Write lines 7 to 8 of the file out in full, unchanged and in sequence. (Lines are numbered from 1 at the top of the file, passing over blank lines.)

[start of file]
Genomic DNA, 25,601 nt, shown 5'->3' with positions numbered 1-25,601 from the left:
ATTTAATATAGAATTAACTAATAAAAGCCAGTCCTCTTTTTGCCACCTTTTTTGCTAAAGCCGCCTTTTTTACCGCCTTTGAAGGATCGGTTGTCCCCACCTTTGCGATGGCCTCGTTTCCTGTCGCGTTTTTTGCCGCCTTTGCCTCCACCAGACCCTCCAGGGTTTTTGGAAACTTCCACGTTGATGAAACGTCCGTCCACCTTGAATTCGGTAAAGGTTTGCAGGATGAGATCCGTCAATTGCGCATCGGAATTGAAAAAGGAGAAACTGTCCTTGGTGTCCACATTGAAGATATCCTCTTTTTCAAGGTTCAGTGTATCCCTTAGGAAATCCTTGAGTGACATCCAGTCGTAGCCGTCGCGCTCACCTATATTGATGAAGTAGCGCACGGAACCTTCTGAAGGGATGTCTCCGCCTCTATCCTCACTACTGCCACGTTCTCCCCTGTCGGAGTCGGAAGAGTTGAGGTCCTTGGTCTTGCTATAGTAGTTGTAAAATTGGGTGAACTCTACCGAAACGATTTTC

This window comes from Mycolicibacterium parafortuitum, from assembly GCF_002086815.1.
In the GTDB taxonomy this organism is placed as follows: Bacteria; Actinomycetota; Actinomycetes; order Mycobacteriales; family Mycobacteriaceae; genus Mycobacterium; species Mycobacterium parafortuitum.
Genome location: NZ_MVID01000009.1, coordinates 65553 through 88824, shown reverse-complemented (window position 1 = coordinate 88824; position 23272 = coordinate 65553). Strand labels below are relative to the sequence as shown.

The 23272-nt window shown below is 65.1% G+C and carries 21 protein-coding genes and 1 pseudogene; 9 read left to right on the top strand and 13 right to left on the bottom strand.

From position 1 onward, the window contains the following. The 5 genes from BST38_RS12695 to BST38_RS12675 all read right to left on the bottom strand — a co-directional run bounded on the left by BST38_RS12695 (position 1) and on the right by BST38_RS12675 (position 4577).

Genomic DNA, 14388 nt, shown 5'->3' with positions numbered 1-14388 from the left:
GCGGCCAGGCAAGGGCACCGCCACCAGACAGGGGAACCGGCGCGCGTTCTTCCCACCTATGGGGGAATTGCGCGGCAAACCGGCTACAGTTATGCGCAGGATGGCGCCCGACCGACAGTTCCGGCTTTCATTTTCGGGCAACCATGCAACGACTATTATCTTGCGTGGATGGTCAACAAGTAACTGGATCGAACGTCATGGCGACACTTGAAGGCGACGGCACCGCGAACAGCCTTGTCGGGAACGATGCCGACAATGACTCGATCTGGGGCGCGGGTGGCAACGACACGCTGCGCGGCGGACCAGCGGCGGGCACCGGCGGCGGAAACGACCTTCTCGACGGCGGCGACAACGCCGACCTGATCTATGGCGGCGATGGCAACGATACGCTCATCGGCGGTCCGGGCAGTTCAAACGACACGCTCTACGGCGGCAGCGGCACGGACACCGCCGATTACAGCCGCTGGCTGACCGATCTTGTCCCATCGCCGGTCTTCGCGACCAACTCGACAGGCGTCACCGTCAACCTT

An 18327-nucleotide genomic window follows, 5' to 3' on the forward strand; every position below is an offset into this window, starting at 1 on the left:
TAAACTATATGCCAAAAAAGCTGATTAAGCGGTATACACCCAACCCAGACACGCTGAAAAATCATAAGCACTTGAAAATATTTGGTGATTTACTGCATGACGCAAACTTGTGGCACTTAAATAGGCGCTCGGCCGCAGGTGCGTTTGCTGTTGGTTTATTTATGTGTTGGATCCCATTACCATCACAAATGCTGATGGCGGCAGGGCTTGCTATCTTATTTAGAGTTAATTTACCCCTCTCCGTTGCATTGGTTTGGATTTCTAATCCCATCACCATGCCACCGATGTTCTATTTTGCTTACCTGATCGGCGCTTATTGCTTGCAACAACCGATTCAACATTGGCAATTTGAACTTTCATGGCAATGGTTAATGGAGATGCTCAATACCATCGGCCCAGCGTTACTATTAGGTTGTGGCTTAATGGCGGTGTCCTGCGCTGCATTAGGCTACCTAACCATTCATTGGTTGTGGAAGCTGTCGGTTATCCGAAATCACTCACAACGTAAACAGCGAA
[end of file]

From position 1 onward, the window contains the following. The 5 genes from BST38_RS12695 to BST38_RS12675 all read right to left on the bottom strand — a co-directional run bounded on the left by BST38_RS12695 (position 1) and on the right by BST38_RS12675 (position 4577).

Genomic DNA, 14388 nt, shown 5'->3' with positions numbered 1-14388 from the left: